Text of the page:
The God Who Gives: How the Trinity Shapes the Christian Story
A Denver Seminary Book Review by Denver Seminary Professor of Training and Mentoring Debra Anderson
Kelly M. Kapic, with Justin Borger. The God Who Gives: How the Trinity Shapes the Christian Story. Grand Rapids: Zondervan, 2018. $22.99. Paperback, 289 pp. ISBN 9780310520269.
The God Who Gives is a revision of Kelly Kapic’s original 2010 work, God So Loved, He Gave. It is a theologically integrated work, pulling from voices across the aisle and accomplishing a tone as generous as the God he describes. In this work about God’s generosity, Kapic’s rich reform traditions don’t hinder him from sharing in the scholarship of all, gracing the reader with a wealth of footnotes that read as a brief history of Christian thought and practice. He carries a torch for nothing but clear interpretation. Kapic is a learner as much as he is a professor.
The rich, yet accessible, doctrinal discussions answer questions and define terms with fresh insights. Kapic is a tour guide of attentiveness, pointing out what else can and should be explored as the reader journeys more deeply into the breadth and depth of God’s generosity. Through the biblical narrative of creation, fall, redemption and restoration, Kapic paints the story with persistence and paradox.
From the start, rather than as a mildly interested, controlling Creator, Kapic establishes the sovereignty of God as a truism of his eternally benevolent ownership and care-taking of all creation. There is no sense that, “God is sovereign, therefore I must suffer,” but rather, Kapic asserts that the glory of redemption is that as God creates, “He invites us to enjoy the feast and to extend his gracious hospitality and care to others; in this way we are images of our Creator (26).” As much as God gives, he establishes our own ability to give and to do good work in a world which God desires to receive back renewed.
This good work is defined and demonstrated at the end of the volume with a focus on hospitality as a primary virtue. Hospitality heals both host and guest, allowing each to “release what we have received in the world” (239) and Kapic establishes it as the essential practice of generosity. Hereto the reader finds examples of his practical, accessible style, offering potential barriers to our generous response and definitions for good works, “nothing other than outward and concrete expressions of love” (214).
What God creates, God fills. This summary statement is, perhaps, the most effective imagery of the book. Weaving from the retelling of Genesis in chapter one to the need for a king in chapter three, to the filling of the Holy Spirit in chapter 8, Kapic demonstrates how, again and again, “God creates an empty space and then he fills it” (26). Indeed the vocation of humankind involves “1) filling and 2) ruling all things” (59) thereby giving God glory as his image and likeness. Kapic shows how God is always generous to fill whether that be the earth, the tabernacle, the hearts of humankind or the eternal city. This thread throughout the book evokes hope and inspires courageous flourishing.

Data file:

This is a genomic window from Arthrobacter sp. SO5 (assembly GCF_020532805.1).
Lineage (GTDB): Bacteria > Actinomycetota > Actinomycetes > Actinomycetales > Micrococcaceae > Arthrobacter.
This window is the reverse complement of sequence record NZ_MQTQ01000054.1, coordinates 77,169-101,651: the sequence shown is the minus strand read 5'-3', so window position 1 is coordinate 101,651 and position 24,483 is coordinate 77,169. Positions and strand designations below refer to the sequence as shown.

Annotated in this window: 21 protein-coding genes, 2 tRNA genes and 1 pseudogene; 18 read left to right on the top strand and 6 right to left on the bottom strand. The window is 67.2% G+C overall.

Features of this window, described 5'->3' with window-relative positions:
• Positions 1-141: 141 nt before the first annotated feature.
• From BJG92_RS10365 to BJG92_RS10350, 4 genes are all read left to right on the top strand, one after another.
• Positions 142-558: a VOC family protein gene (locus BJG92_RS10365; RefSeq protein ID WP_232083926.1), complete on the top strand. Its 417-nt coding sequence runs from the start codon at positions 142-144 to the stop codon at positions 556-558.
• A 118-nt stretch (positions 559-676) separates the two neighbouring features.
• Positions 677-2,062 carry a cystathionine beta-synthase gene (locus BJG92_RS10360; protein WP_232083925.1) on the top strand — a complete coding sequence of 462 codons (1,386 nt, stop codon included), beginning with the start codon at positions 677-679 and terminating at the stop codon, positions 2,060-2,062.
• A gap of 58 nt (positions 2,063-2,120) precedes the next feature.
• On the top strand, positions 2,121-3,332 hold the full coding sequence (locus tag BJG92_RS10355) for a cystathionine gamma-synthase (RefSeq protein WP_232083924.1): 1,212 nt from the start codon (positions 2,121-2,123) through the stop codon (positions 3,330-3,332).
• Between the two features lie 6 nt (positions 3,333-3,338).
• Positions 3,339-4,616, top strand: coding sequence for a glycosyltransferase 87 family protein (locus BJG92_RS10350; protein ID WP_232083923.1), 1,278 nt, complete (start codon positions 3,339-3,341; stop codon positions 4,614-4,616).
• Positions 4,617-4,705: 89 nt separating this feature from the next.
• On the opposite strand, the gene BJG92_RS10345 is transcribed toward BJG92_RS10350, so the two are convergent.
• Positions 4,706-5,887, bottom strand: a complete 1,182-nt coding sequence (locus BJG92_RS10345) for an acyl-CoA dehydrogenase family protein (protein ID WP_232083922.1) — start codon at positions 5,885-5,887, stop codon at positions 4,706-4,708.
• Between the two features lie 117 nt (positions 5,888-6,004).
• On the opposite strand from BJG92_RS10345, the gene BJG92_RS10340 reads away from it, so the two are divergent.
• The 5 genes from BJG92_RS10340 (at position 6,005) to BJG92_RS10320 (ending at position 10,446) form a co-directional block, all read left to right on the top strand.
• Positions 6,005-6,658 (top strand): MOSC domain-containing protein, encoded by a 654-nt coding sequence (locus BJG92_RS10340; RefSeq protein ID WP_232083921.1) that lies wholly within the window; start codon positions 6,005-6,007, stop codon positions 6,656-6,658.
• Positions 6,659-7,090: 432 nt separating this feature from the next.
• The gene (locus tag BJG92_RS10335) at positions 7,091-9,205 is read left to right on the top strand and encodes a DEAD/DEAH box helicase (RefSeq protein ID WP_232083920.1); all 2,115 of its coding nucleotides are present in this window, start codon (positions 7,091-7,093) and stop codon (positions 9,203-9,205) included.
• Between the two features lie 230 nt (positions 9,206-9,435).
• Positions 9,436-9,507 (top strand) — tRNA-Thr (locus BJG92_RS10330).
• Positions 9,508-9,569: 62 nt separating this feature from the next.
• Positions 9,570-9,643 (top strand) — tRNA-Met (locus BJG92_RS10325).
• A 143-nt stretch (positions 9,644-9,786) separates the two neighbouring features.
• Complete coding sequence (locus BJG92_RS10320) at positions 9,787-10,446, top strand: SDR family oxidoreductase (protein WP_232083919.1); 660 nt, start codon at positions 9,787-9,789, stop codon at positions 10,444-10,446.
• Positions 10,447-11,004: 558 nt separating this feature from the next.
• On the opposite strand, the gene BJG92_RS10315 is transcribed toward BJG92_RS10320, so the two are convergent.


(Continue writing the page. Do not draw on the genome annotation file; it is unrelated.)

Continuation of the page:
Thematically speaking, Kapic is true to his goal. The generosity of God isn’t lost after a few chapters, but deepened and widened, filling all the reader’s cognitive cracks along the way in just the way that God is inclined to do. Kapic is skillfully able to demonstrate the generosity of God with his writing constructs and chapter subjects thus, stitching together the generous work of God in mutuality with the believer from beginning to end.
What is the tension in reading this book? If the book left an unanswered question it was the how the Trinity acts, something expected to be more central to the writing due to the subtitle. There is a heavy focus on the Father and Son, and yet the Holy Spirit is conventionally minimized. While the treatment of all is unmistakably true and good, I was hoping for more equalized discussion on both the gift and the gifts of the Spirit in humanity’s ongoing transformation. To be conformed more and more to God’s image is a worthy work we do with God. Yet, this is something that occupies just a small space in the book. Indeed, the main idea doesn’t arrive until page 132, “The divine movement of God’s generosity is Trinitarian; it proceeds from the Father, through the Son, and it is completed by the work of the Spirit”– the Spirit which only receives 30 pages of attention. Again, it’s a thoughtful treatment, but the subtitle offered a hope that there would be more.
A secondary tension didn’t find resolve until I relented as a reader to subscribe to a communal outworking of the thesis. Kapic’s work isn’t for me, but for us. God’s generosity is shown to all and the book ends with a sending (as opposed – refreshingly – to a calling) into communal stewardship. This stewardship begins with self-abandonment to God’s authoritative keeping and persists via our belonging to him not just as individuals but as a people. Kapic’s thoughts on the church complete the theme as those who give and receive together, not for one’s self, but for the flourishing of the world.
Debra Anderson, MA
Training and Mentoring Faculty